Emma Westray: I think the conversations that are continuing in our community about women in theatre and representation in theatre have forced me to reflect on my responsibilities as a producer, specifically in the role of hiring artists and putting together a team at the early stages. Sometimes working at the independent level, it can feel like you don’t have the power or resources to change the culture at large, but I’ve realized that every project I work on is an opportunity to set an example for my peers. Every time I work with collaborators to create a safe and respectful work environment, and every time I make a thoughtful effort to hire a diverse, representative team of artists, it shows audiences and peers alike that it is possible and it is necessary. I love being a producer because it gives me the chance to give opportunities, not only to women, but also to BIPOC, LGBTQ+ folx, and other marginalized artists, and now more than ever my priority is to work with companies who are like-minded in this regard.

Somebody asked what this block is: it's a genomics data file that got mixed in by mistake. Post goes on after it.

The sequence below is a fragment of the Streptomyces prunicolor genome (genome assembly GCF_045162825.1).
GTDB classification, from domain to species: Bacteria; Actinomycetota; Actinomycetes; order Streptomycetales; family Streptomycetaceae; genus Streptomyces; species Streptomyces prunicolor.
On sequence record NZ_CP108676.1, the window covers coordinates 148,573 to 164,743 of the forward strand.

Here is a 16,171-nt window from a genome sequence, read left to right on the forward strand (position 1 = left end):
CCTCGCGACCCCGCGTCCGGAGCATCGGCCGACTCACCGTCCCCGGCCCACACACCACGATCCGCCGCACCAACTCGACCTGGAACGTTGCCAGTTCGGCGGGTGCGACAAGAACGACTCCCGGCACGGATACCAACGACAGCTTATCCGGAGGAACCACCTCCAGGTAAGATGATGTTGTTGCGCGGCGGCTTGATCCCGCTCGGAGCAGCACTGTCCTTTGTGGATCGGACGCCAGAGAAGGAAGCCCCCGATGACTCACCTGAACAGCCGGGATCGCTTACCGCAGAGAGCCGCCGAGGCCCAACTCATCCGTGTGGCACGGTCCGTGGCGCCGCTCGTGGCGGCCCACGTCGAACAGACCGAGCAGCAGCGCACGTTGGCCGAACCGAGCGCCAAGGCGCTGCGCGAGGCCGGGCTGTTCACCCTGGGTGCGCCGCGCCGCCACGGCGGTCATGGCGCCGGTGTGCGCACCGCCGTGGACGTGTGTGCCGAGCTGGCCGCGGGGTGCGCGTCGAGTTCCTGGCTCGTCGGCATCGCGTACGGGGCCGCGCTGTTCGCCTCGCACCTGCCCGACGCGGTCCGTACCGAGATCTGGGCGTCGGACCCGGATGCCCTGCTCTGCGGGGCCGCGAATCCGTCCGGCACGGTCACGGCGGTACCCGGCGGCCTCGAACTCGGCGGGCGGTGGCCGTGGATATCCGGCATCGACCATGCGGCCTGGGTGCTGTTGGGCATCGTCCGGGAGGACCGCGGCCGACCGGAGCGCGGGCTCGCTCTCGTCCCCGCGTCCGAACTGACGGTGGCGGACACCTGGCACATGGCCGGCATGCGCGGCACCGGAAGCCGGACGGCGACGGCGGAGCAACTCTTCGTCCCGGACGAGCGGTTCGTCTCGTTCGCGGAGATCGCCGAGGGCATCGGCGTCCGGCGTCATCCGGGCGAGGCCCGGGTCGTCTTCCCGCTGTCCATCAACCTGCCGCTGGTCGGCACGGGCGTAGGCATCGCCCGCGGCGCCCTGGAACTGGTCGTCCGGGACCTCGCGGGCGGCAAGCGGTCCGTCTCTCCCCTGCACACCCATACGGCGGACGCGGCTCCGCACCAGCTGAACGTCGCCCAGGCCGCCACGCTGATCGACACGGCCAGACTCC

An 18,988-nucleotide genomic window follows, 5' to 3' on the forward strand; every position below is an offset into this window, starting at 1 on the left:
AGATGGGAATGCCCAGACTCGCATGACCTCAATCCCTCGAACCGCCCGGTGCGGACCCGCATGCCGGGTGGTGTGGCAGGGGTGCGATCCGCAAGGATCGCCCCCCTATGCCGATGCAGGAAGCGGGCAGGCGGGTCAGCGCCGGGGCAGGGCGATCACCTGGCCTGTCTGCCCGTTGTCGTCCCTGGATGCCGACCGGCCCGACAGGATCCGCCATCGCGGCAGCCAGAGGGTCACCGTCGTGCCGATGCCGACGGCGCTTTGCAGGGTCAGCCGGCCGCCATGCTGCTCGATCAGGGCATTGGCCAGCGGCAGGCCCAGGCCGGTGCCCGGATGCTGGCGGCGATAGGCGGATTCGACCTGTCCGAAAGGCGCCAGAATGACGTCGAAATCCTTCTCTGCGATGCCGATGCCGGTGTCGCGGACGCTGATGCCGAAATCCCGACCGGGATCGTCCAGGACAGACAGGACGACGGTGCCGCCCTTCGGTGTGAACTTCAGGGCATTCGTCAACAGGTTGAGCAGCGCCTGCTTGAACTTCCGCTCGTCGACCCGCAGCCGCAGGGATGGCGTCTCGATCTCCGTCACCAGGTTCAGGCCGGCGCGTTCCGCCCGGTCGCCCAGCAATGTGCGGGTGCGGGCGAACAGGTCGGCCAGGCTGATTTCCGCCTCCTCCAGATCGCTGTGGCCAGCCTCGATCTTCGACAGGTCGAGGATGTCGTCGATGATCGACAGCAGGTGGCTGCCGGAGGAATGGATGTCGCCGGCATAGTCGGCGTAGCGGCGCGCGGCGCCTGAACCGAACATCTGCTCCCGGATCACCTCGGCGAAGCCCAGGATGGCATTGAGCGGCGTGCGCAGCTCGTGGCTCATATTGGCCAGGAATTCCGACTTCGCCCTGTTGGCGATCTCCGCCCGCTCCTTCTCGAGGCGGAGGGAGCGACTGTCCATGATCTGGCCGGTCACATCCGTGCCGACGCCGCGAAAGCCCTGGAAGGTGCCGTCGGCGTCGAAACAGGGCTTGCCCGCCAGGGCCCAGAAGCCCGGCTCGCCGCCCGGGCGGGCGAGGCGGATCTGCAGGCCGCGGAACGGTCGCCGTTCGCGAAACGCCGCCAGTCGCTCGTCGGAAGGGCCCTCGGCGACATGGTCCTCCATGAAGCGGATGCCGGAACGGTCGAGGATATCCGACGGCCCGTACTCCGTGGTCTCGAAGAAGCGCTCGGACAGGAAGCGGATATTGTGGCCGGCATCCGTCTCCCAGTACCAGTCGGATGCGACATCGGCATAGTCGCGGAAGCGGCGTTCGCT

Photo of Justine Christensen, Michael Ayres by Haley Garnett

BK: Do you find the project or does the project find you? How do you know which projects are the right ones and who/what is worth your energy to invest in?